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Not merely an academic: A man with vision like no other

4 April 2020 at 17:27 | 1474 views

Not Merely an Academic: A Man with Vision Like No Other:
Reflections on the Life of Dr. Eldred Jones

By Rodney Babatunde Hume-Dawson, USA

Little did I realize that over 20 years ago when I left the alluring shores of Sierra Leone, I would never set my eyes again corporeally on Professor Eldred Durosimi Jones and his incredibly dedicated and habitually dutiful wife, Mrs. Marjorie Jones (photo). Nevertheless, their bounteous legacy and perpetual impression will stay with me forever.

It was truly a privilege and honor when I encountered Marjorie and Eldred Jones in my freshman year at Fourah Bay College, The University of Sierra Leone, where I pursued my undergraduate studies. As a young man, I was enamored by the pristine and picturesque garden that led to their home in the village of Leicester. I still vividly remember the day. It was a warm, refreshing and dazzling August day in 1991, just before classes would commence at some of the nation’s academic institutions. I visited the Jones’ to inform them about our intention (myself and other Sierra Leoneans with disabilities) of establishing an umbrella organization for people with impairments in Sierra Leone.

Prior to that, I had been volunteering with UNICEF, Sierra Leone, for a while on polio eradication and children’s issues. It was at one of those notable events that several progressive mentors of mine including Messrs Charlie Haffner, A. O. D. George, (deceased) and M. B. Jalloh discussed the idea of launching a national society for people with impairments. They encouraged me to seek the advice of heads of institutions in the likes of Sam Campbell and Fred Kamara before embarking on such an ambitious journey. After a lengthy discussion with me, the latter two recommended the idea of creating an umbrella organization, and asked me to contact the eminent academic, Professor Jones to lead the group.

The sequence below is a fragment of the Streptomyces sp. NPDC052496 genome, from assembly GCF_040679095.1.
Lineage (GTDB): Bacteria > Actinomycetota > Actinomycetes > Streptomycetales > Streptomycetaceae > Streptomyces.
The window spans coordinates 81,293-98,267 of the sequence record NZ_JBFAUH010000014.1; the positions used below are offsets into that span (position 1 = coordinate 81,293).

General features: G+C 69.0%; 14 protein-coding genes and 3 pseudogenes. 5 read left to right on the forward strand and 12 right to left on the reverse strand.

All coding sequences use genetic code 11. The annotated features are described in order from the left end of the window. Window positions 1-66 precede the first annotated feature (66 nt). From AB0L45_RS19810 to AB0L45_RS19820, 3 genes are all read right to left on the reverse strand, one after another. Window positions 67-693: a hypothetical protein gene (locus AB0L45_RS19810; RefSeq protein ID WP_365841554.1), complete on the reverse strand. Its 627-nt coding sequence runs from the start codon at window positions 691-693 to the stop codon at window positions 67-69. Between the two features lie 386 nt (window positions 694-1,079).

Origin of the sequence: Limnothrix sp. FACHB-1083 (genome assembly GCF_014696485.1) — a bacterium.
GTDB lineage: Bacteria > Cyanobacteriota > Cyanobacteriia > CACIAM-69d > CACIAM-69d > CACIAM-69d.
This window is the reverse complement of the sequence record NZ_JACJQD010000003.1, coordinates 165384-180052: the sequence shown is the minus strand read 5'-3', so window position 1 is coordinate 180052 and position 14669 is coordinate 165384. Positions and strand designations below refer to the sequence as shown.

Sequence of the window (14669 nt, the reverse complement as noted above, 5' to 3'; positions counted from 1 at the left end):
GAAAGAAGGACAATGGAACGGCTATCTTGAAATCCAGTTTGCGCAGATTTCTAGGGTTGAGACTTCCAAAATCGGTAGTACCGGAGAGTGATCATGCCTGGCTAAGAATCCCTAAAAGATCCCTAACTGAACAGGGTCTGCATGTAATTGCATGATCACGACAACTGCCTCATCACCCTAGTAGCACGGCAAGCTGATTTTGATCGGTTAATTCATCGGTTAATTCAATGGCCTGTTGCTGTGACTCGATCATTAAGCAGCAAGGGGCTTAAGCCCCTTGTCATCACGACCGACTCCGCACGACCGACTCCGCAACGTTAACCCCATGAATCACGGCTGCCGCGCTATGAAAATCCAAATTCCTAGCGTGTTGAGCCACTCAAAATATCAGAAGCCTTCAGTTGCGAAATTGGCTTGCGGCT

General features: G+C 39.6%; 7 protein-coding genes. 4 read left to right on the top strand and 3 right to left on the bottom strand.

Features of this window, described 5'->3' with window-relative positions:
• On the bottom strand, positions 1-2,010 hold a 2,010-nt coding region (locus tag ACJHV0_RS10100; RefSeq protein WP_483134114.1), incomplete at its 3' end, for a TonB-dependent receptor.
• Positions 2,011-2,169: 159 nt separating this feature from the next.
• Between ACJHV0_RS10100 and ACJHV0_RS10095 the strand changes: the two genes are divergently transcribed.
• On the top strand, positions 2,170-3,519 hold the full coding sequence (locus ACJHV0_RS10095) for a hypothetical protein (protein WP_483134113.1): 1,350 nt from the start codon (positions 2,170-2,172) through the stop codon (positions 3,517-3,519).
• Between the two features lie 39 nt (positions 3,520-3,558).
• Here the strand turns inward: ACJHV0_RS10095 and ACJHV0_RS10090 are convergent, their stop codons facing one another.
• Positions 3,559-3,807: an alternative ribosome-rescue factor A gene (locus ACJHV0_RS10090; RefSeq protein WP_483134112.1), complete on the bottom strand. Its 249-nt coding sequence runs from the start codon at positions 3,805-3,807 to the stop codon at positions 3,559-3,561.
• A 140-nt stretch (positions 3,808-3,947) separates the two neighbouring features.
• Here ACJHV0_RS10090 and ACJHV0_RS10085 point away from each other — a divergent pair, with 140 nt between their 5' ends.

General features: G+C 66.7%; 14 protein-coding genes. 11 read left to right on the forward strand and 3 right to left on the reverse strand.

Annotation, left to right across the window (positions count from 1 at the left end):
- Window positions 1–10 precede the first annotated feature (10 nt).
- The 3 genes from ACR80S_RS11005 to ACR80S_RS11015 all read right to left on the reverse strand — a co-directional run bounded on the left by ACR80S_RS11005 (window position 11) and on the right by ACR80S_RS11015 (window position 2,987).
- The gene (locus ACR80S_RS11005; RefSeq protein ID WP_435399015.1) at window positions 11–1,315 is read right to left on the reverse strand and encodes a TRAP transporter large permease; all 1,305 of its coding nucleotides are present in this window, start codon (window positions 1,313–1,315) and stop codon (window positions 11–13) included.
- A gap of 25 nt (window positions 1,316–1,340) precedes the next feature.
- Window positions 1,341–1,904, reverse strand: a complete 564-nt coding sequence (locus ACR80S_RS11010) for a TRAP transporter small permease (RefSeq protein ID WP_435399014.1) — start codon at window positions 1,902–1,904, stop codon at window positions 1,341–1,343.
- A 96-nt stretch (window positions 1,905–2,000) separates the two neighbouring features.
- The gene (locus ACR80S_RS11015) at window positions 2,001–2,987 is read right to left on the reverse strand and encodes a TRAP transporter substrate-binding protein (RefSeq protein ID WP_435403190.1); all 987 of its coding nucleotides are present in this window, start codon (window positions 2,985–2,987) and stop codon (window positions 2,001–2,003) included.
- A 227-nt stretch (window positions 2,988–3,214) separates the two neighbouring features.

As I walked in closer to the kitchen door, the majestic and elegant Mrs. Marjorie Jones greeted me with a smile.” Good Afternoon young man. For what do we have the pleasure of your company,” Madam Jones enquired. Tensed as I was, I shared with her the objective of my stopover. She then asked me to make myself comfortable. I did as she departed to the top floor to get her treasured husband.
As the notable scholar approached me, he asked which one of the Hume-Dawsons was my father. Is it Adeyemi or Patrick? I told him that it was Patrick, and he quickly pointed out that he had taught my father at the Grammar school before pursuing undergraduate work at Fourah Bay College. Despite the enormous age gap and huge academic divergence at that time between Eldred and Marjorie Jones and me, they made sure I was at ease. In time, they welcomed, loved and molded me as their son.

After narrating the essence of my visit, Dr. Jones accepted to lead an organization that became the all-embracing union of people with disabilities in Sierra Leone (commonly known as SLUDI). The association comprised of representatives of various major organizations and intuitions that worked or advocated for people with impairments in Sierra Leone.

The mission and purpose of the union is to help sensitize the public and lobby the government about the physical, attitudinal, political, economic, educational, and social barriers that impose restrictions on Sierra Leoneans with disabilities. Professor and Mrs. Jones worked painstakingly on the draft that led to the development of the Sierra Leoneans with Disabilities Act.

In retrospect, the unofficial meeting that occurred on a gorgeous (Rainy Season) day initiated a special mutual relationship between the Jones’ and me until Sunday, March 22, 2020 when the erudite scholar passed away.